They are also hypocrites! They tie small boxes containing the Law on their foreheads and left forearms; they wear tassels at the fringe of their garments to remind themselves to keep the commandments; they take the seats of honor at banquets; they take the front seats at the synagogues; they are being greeted obsequiously (slavishly); and they are being called Rabbi, Master, Father, and Teacher! (CSB/NAB)

But their greatest sin is the sin of pride! That is why I began this homily by saying that pride is the greatest sin and humility is the greatest virtue! That is why the gospel ends with Jesus saying, “Anyone who exalts himself will be humbled, and anyone who humbles himself will be exalted.”! (Mt 23:12)

A parallel verse is found in “Lk 18:14”! In fact Luke 18:9-14 is on pride and humility! “Luke 18:9-14” tells us that a Pharisee and a tax collector went to the Temple to pray. The Pharisee said this prayer to himself, ‘I thank you God I am not like the rest of men, greedy, unjust, adulterous, particularly, I am not like this tax collector here. I fast twice a week; I give tithes (10%) on all that I earn.’! The tax collector on the other hand said this prayer, “Lord, have mercy on me a sinner.”! Jesus says in the gospel that the tax collector was justified, but the Pharisee was not justified!

The tax collector was justified not because he was good and holy, but because he was humble! The Pharisee was not justified not because he was bad and sinful, but because he was proud! The Pharisee was good and holy – at least compared to the tax collector – but the tax collector was humble! The tax collector was justified, but the Pharisee was not justified!

It is important to remember that Satan himself fell because of pride! Satan wanted to be like God; to be equal to God! In “1 Timothy 3:6” we read, “The elder-in-charge should not be a new convert, in case pride should turn his head and he incur the same condemnation as the devil”!

Again, we read in “Isaiah 14:12-15”, “‘How did you come to fall from the heavens, Daystar, son of Dawn? How did you come to be thrown to the ground, conqueror of nations? You who used to think to yourself: I shall scale the heavens; higher than the stars of God I shall set my throne. I shall sit on the Mount of Assembly far away to the north. I shall climb high above the clouds, I shall rival the Most High.’ Now you have been flung down to Sheol, into the depths of the abyss!”! (NJB)

The Church Fathers identified the fall of the Morning Star (Vulg. ‘Lucifer’) with that of the prince of the demons (Satan)! (NJB/CSB)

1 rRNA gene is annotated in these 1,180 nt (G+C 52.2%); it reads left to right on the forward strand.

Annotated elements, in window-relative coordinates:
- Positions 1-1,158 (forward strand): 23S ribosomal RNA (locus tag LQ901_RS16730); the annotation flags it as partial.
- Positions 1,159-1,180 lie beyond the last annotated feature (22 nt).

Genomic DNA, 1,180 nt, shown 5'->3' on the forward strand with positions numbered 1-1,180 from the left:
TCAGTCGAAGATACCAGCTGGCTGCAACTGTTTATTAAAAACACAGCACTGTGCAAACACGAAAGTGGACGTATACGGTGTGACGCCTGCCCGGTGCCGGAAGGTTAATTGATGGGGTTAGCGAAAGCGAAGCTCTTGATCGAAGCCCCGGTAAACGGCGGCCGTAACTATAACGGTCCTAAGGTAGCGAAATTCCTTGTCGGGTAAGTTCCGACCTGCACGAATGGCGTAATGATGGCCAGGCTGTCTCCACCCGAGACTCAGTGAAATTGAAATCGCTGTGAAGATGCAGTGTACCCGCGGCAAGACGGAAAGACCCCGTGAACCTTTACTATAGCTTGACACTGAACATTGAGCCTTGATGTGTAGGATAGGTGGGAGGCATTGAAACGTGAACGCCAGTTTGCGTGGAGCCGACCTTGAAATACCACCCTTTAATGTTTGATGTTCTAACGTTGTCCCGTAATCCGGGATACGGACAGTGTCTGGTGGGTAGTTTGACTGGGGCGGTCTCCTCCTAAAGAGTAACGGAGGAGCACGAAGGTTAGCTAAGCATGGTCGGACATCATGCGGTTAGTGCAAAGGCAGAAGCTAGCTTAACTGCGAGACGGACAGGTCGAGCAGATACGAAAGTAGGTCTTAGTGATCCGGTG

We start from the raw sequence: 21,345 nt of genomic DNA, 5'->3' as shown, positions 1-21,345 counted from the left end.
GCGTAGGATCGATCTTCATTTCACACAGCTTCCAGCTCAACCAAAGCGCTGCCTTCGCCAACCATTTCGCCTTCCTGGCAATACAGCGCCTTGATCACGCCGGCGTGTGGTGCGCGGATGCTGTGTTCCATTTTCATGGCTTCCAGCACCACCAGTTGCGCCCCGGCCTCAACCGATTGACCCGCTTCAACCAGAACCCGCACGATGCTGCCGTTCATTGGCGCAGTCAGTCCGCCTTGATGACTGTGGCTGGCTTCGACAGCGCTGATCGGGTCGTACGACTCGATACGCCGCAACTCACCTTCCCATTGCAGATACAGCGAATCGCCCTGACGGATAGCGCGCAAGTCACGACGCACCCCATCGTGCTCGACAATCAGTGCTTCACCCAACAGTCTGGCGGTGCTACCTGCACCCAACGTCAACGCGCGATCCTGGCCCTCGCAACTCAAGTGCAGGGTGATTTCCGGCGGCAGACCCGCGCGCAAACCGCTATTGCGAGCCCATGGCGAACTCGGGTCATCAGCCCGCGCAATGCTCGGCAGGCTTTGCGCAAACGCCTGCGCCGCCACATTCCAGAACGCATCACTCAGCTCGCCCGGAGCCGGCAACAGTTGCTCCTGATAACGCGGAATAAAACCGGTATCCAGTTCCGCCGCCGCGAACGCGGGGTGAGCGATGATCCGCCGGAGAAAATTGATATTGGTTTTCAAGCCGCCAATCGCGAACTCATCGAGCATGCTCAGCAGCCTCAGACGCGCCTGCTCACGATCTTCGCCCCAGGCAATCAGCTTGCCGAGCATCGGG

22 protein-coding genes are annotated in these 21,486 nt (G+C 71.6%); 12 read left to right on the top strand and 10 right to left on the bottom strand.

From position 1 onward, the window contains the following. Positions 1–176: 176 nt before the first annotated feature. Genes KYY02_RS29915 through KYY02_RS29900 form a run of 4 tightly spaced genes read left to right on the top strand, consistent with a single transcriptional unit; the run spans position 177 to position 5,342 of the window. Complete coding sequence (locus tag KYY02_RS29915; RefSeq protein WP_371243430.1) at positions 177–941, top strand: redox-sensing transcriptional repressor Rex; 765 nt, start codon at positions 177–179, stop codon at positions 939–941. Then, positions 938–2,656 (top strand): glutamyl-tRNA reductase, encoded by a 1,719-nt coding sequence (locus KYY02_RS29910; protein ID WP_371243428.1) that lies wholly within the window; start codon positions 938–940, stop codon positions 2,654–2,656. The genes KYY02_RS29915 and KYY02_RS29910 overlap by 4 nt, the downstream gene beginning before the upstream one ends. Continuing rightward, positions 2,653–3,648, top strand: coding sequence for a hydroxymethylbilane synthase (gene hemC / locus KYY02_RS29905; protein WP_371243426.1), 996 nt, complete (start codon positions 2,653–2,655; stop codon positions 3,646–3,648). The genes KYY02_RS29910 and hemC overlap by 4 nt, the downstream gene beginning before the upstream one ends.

Adam and Eve fell from grace also because of pride! Satan fell because of pride and that is why his temptation to Adam and Eve is also on pride! In Genesis 3: 4-5, we read, “Then the snake said to the woman, ‘No! You will not die! God knows in fact that the day you eat it your eyes will be opened and you will be like gods, knowing good from evil.’”!

Satan fell because of pride; Adam and Eve fell also because of pride; and the Scribes and Pharisees fell also because of pride! But more importantly, the tax collector was justified, raised up and exalted because of humility!

Humility is not belittling oneself, but humility is accepting and confessing the honest truth of oneself! And the honest truth of oneself is that I am a sinner, I cannot save myself, and more importantly, I believe only God can save me! Humility is trusting in God for my salvation!

Thus the responsorial psalm of today (Psalm 130 (131); a psalm of humble childlike trust in God: “O Lord, my heart is not proud nor haughty my eyes. I have not gone after things too great nor marvels beyond me. Truly I have set my soul in silence and peace. A weaned child on its mother’s breast, even so is my soul. O Israel, hope in the Lord both now and for ever.”!

Today we celebrate this Eucharist in humility! We began this Eucharist by humbly acknowledging our sins, and more importantly, with faith and trust in God, we celebrate the death and resurrection of Jesus Christ, and we eat his body and drink his blood, and our Risen Lord will give us His Holy Spirit to justify us and through us to justify the whole world! This is the Good News! A Happy, Holy and Blessed week to all of you! Sunday, the day of the Sun, the first day of the week, the day of the Resurrection, blesses all the days of the week!

Amen!